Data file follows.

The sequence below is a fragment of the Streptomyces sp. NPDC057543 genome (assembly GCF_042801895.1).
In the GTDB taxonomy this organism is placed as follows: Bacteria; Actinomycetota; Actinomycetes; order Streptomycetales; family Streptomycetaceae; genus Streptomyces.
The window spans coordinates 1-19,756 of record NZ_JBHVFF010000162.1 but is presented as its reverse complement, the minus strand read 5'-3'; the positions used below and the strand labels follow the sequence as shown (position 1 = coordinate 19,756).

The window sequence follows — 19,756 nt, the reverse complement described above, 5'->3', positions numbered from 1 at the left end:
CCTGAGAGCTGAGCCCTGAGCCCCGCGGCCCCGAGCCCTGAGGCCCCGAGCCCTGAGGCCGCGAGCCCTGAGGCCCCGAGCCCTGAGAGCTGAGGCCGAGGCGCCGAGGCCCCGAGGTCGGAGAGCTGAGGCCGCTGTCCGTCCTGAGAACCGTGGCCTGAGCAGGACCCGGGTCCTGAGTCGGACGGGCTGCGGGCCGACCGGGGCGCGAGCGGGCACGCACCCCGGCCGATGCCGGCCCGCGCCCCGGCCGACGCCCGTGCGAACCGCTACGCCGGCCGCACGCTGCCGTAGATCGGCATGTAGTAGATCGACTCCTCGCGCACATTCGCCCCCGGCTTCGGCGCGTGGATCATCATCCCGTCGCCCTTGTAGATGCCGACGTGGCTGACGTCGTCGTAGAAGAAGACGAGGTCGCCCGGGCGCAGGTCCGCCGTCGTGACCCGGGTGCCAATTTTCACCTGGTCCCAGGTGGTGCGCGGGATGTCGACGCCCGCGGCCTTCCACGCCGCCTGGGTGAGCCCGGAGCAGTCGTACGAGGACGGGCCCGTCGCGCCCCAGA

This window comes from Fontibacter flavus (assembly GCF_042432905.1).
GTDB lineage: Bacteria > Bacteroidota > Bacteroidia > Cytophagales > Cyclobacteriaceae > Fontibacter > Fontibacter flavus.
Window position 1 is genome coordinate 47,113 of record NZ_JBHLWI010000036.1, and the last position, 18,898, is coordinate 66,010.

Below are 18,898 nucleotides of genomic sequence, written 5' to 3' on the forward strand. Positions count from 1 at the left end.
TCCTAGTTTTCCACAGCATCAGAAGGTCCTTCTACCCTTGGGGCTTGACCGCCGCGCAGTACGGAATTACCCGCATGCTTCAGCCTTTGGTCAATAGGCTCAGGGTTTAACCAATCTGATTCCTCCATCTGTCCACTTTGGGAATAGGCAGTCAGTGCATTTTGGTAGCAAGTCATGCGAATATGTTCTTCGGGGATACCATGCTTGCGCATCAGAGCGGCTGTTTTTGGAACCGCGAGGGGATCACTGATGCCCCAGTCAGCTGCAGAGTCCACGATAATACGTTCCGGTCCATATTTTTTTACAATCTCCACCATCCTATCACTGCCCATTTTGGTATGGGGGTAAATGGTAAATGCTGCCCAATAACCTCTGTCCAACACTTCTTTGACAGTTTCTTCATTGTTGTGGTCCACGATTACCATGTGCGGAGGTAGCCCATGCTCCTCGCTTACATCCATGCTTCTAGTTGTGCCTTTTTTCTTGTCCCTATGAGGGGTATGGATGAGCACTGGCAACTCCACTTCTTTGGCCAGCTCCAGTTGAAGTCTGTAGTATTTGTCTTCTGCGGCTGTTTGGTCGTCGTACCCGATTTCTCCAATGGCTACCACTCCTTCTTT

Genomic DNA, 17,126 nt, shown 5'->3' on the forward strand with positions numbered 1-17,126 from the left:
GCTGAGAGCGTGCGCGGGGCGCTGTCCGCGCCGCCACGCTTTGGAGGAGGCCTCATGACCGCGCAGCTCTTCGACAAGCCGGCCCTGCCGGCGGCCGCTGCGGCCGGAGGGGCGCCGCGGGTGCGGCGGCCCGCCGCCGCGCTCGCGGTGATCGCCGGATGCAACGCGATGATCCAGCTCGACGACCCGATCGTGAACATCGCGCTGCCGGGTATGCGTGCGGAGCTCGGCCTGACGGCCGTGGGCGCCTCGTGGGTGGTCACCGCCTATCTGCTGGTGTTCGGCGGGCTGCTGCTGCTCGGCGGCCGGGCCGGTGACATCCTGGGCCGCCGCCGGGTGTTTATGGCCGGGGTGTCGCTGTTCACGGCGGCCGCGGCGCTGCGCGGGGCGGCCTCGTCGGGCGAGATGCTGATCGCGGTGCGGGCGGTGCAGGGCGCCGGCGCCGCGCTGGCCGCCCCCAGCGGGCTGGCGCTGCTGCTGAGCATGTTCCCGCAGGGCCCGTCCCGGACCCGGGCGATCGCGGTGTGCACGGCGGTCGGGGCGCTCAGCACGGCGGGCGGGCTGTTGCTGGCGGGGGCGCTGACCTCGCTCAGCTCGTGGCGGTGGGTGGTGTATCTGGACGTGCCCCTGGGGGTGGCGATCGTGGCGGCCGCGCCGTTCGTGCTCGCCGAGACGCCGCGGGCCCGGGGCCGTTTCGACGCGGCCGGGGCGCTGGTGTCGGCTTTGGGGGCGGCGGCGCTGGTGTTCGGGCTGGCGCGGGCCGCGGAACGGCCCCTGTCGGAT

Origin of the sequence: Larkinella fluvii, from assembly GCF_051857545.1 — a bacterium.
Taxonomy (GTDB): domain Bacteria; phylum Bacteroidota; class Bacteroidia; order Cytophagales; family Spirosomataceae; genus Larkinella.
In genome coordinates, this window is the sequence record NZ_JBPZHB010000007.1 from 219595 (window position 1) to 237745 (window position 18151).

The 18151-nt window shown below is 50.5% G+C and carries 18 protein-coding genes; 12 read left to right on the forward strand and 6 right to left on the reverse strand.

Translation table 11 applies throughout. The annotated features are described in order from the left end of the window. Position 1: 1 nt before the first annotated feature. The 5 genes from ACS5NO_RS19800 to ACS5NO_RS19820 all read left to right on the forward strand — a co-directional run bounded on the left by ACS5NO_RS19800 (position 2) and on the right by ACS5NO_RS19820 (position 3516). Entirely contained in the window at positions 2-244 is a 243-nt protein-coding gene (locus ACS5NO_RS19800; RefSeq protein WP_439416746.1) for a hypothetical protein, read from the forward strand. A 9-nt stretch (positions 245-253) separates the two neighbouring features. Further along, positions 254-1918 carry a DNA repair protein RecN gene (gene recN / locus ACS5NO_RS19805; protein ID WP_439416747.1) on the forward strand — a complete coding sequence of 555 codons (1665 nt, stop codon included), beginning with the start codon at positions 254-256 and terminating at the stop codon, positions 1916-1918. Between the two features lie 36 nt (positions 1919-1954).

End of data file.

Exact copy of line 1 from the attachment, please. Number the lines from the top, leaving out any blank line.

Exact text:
The sequence below is a fragment of the Streptomyces sp. NPDC057543 genome (assembly GCF_042801895.1).